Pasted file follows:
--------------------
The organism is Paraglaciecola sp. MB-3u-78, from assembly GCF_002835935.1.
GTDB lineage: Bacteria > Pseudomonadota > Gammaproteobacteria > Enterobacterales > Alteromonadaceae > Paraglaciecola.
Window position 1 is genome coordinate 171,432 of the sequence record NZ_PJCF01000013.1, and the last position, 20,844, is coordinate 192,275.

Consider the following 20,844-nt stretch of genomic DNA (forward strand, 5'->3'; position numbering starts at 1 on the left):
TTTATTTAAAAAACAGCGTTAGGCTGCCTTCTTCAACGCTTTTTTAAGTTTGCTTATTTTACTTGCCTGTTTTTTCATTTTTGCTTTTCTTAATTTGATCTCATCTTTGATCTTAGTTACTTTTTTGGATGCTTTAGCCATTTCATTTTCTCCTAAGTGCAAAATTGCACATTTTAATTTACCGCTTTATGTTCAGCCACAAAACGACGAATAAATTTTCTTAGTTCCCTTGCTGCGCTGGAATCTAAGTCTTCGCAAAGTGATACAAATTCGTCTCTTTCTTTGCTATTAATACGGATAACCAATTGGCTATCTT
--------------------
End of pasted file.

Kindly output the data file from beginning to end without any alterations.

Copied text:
The organism is Paraglaciecola sp. MB-3u-78, from assembly GCF_002835935.1.
GTDB lineage: Bacteria > Pseudomonadota > Gammaproteobacteria > Enterobacterales > Alteromonadaceae > Paraglaciecola.
Window position 1 is genome coordinate 171,432 of the sequence record NZ_PJCF01000013.1, and the last position, 20,844, is coordinate 192,275.

Consider the following 20,844-nt stretch of genomic DNA (forward strand, 5'->3'; position numbering starts at 1 on the left):
TTTATTTAAAAAACAGCGTTAGGCTGCCTTCTTCAACGCTTTTTTAAGTTTGCTTATTTTACTTGCCTGTTTTTTCATTTTTGCTTTTCTTAATTTGATCTCATCTTTGATCTTAGTTACTTTTTTGGATGCTTTAGCCATTTCATTTTCTCCTAAGTGCAAAATTGCACATTTTAATTTACCGCTTTATGTTCAGCCACAAAACGACGAATAAATTTTCTTAGTTCCCTTGCTGCGCTGGAATCTAAGTCTTCGCAAAGTGATACAAATTCGTCTCTTTCTTTGCTATTAATACGGATAACCAATTGGCTATCTT